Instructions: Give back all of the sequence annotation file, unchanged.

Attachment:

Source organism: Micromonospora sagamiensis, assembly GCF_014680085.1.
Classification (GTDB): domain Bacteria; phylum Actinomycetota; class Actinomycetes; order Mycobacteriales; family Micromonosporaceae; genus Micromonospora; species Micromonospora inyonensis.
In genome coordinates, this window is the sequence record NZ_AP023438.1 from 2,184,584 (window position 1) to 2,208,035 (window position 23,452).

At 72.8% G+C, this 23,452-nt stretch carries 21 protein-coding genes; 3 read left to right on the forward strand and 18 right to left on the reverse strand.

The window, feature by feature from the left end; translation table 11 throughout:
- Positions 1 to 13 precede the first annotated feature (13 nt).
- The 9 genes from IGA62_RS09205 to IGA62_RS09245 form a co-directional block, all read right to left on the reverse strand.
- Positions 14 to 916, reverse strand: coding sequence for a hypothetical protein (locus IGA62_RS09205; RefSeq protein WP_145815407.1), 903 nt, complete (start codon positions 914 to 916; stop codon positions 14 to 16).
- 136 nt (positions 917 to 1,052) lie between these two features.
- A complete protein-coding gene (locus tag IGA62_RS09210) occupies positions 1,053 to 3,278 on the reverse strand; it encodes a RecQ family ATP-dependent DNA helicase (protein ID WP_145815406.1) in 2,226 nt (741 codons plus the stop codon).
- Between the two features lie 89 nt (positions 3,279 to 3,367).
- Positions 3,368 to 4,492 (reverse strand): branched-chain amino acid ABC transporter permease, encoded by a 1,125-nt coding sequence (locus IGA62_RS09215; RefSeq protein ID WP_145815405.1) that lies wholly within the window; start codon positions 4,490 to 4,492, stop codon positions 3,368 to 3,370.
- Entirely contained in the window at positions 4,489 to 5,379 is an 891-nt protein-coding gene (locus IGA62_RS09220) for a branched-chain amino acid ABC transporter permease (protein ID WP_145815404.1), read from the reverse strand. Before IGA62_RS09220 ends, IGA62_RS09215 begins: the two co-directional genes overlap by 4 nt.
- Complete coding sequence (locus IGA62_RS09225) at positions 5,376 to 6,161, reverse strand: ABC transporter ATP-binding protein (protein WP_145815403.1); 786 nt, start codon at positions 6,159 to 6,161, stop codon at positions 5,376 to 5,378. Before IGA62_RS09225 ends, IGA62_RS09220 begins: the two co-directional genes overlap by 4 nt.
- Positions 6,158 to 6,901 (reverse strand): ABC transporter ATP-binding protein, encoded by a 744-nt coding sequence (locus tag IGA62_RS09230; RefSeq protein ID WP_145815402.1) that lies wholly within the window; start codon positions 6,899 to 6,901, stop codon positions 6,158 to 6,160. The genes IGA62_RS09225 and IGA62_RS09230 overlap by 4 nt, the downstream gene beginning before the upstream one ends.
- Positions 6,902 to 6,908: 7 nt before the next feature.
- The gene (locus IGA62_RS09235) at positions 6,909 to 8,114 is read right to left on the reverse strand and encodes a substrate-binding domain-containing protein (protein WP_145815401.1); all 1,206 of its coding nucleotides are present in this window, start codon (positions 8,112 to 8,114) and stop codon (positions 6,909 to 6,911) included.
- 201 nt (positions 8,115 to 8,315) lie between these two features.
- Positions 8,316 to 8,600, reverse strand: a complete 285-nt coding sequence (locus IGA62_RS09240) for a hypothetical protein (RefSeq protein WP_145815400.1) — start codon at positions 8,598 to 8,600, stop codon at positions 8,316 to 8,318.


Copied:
Source organism: Micromonospora sagamiensis, assembly GCF_014680085.1.
Classification (GTDB): domain Bacteria; phylum Actinomycetota; class Actinomycetes; order Mycobacteriales; family Micromonosporaceae; genus Micromonospora; species Micromonospora inyonensis.
In genome coordinates, this window is the sequence record NZ_AP023438.1 from 2,184,584 (window position 1) to 2,208,035 (window position 23,452).

At 72.8% G+C, this 23,452-nt stretch carries 21 protein-coding genes; 3 read left to right on the forward strand and 18 right to left on the reverse strand.

The window, feature by feature from the left end; translation table 11 throughout:
- Positions 1 to 13 precede the first annotated feature (13 nt).
- The 9 genes from IGA62_RS09205 to IGA62_RS09245 form a co-directional block, all read right to left on the reverse strand.
- Positions 14 to 916, reverse strand: coding sequence for a hypothetical protein (locus IGA62_RS09205; RefSeq protein WP_145815407.1), 903 nt, complete (start codon positions 914 to 916; stop codon positions 14 to 16).
- 136 nt (positions 917 to 1,052) lie between these two features.
- A complete protein-coding gene (locus tag IGA62_RS09210) occupies positions 1,053 to 3,278 on the reverse strand; it encodes a RecQ family ATP-dependent DNA helicase (protein ID WP_145815406.1) in 2,226 nt (741 codons plus the stop codon).
- Between the two features lie 89 nt (positions 3,279 to 3,367).
- Positions 3,368 to 4,492 (reverse strand): branched-chain amino acid ABC transporter permease, encoded by a 1,125-nt coding sequence (locus IGA62_RS09215; RefSeq protein ID WP_145815405.1) that lies wholly within the window; start codon positions 4,490 to 4,492, stop codon positions 3,368 to 3,370.
- Entirely contained in the window at positions 4,489 to 5,379 is an 891-nt protein-coding gene (locus IGA62_RS09220) for a branched-chain amino acid ABC transporter permease (protein ID WP_145815404.1), read from the reverse strand. Before IGA62_RS09220 ends, IGA62_RS09215 begins: the two co-directional genes overlap by 4 nt.
- Complete coding sequence (locus IGA62_RS09225) at positions 5,376 to 6,161, reverse strand: ABC transporter ATP-binding protein (protein WP_145815403.1); 786 nt, start codon at positions 6,159 to 6,161, stop codon at positions 5,376 to 5,378. Before IGA62_RS09225 ends, IGA62_RS09220 begins: the two co-directional genes overlap by 4 nt.
- Positions 6,158 to 6,901 (reverse strand): ABC transporter ATP-binding protein, encoded by a 744-nt coding sequence (locus tag IGA62_RS09230; RefSeq protein ID WP_145815402.1) that lies wholly within the window; start codon positions 6,899 to 6,901, stop codon positions 6,158 to 6,160. The genes IGA62_RS09225 and IGA62_RS09230 overlap by 4 nt, the downstream gene beginning before the upstream one ends.
- Positions 6,902 to 6,908: 7 nt before the next feature.
- The gene (locus IGA62_RS09235) at positions 6,909 to 8,114 is read right to left on the reverse strand and encodes a substrate-binding domain-containing protein (protein WP_145815401.1); all 1,206 of its coding nucleotides are present in this window, start codon (positions 8,112 to 8,114) and stop codon (positions 6,909 to 6,911) included.
- 201 nt (positions 8,115 to 8,315) lie between these two features.
- Positions 8,316 to 8,600, reverse strand: a complete 285-nt coding sequence (locus IGA62_RS09240) for a hypothetical protein (RefSeq protein WP_145815400.1) — start codon at positions 8,598 to 8,600, stop codon at positions 8,316 to 8,318.